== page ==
The penultimate track of the EP, Nightmares, is one that breaks the structure of the project in that it is a collaboration with Random Impulse, Sway and Wretch 32, rather than just collaborating with just one artist. All three of them deliver quality verses, as Sway delivers the witty punchlines we’ve come to expect from him and rising star Wretch 32 closes the song with his verse, which is my favourite on the song. With that said, you’re left wanting more from this track, and I certainly would have preferred hearing Wretch and Sway collaborating with Ed on their own, as well as hearing what Random Impulse (a name I’m not familiar with) would have brought to a full track. I then remind myself that this is meant to be just an EP and not a full length album, so I’ll stop nitpicking. Ed’s chorus on this once again provides the perfect haunting vibe that the track encapsulates in all other aspects.

As we come to the final track of the EP, it must be said that from a production standpoint, the EP is immaculate. Jake Gosling, who co-produced the album with Ed Sheeran, succeeded in bringing us an EP that not only showcases Ed’s talents as a singer-songwriter, but also brought the best out of each MC that collaborated on the album. Everyone brought their A-game to this project, and the final collaboration with Dot Rotten, Goodbye To You, is a perfect example of this. An incredibly emotional track, Dot Rotten pays tribute to losing a loved one who was influential to the person he has become. Anyone who has lost such a role model; whether it be (for example) a mother, father or grandparent, will find this track to be their favourite on the EP, of that I have no doubt. Just listening to the song you can imagine how hard a song it must have been for Dot Rotten to make and it highlights his enormous potential to become a leading name in the music scene.

With the release of this EP already causing big waves, it’s fair to say Ed has achieved and even surpassed what he, and surely many others, expected. As mentioned previously, with virtually no promo he’s gained exposure to audiences that probably didn’t know who he was last week. Along with the urban acts on this EP, Ed Sheeran (as well as singers such as Yasmin) are a perfect example of a burgeoning and (some might say) already prominent UK music scene, and these are certainly exciting times we live in for UK music. Go cop Ed Sheeran’s album on iTunes and help this EP reach #1, which is no less than what it deserves.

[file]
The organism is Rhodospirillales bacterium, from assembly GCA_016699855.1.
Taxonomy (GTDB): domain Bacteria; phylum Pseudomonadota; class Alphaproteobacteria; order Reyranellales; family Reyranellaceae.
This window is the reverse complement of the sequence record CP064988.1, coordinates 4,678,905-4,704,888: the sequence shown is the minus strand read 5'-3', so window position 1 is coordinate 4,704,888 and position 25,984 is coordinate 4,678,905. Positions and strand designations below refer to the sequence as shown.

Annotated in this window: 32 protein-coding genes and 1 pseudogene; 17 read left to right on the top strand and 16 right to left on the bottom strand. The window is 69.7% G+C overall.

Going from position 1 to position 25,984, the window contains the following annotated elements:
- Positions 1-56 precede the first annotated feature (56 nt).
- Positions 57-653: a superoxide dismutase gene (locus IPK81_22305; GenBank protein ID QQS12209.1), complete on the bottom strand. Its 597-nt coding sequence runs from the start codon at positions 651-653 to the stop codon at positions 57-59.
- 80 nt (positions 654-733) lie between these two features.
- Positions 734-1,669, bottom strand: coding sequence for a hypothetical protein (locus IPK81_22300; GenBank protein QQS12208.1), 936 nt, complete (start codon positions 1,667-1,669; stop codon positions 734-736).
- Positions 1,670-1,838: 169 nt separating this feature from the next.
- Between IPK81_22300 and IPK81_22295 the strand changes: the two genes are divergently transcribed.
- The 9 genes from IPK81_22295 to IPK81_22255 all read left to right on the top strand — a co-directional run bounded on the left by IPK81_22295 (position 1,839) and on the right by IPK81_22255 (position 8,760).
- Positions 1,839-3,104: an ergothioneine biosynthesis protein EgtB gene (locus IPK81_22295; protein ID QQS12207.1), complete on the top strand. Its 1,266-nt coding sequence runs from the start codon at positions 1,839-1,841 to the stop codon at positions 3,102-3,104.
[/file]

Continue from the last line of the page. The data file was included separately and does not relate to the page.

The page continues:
Click here to purchase the EP (as you can see from the 5 star reviews on iTunes alone, £6.32 is a bargain!). You can also grab hold of his other projects over at his website.

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9 comments to Ed Sheeran-No. 5 Collaborations Project [Review]

  • compo

    Excellent article and pretty much bang on with what I was hearing. The song with Mikill Pane is brilliant and is just above the tune with Devlin as the best on the EP for me. Not feeling the tune with Ghetts much at the moment but maybe its a grower. Overall is a great piece of work

  • Thanks, appreciate the feedback fella. Yup, a top quality EP, one where you’ll find your ‘favourite track’ from it changing on a week by week basis!

  • Great review Indi and a great EP.

    I just can’t get into Devlin, my main criticism is everything I’ve heard him over sounds forced and I question his versatility over different beats. He is undeniably a talented battle and punchline MC, but to be a true great he has to learn that he can’t attack everything at 100mph.

    But this Ed chap seems like a very talented guy and gotta rep East Anglia!

  • Cheers man, appreciated. We’ll be hearing a lot more from Ed this year, I’m sure.

    re: Devlin, yeah I see where you’re coming from, but I suppose that’s a criticism of the grime scene all over tbh, although having said that it’s changed over the last few years and a fair few artists have shown a lot of versatility, but then they get castigated for being too ‘hip hop’ when doing so. In fairness to Devs ‘Runaway’, ‘Our Father’ and ‘Community Outcast’ are probably as slow and introspective as you’ll get from him and it was great to hear those three on his album as it took a break from his normal 100mph flow!

  • ll

    A great album and you couldn’t have worded your article any better. i first heard about Ed when i come across his track ‘You need me’ (for SBTV) and knew he would be big. i listen to his music all the time and always play his tracks to family and friends to get his name out there, as he deserves it. a great singer/songwriter an dcan’t wait for more songs from him.

    Keep an eye out for Ledra Chapman who looks to be big in th efututre aswell

  • Thanks man. Yeah I’m really looking forward to what Ed cooks up for us this year. I’ve not heard of Ledra Chapman before but I will certainly be keeping tabs.

  • Great review mister Indi :)

  • James

    Isn’t the choris of the A-Team a complete rip off of a bob marley song?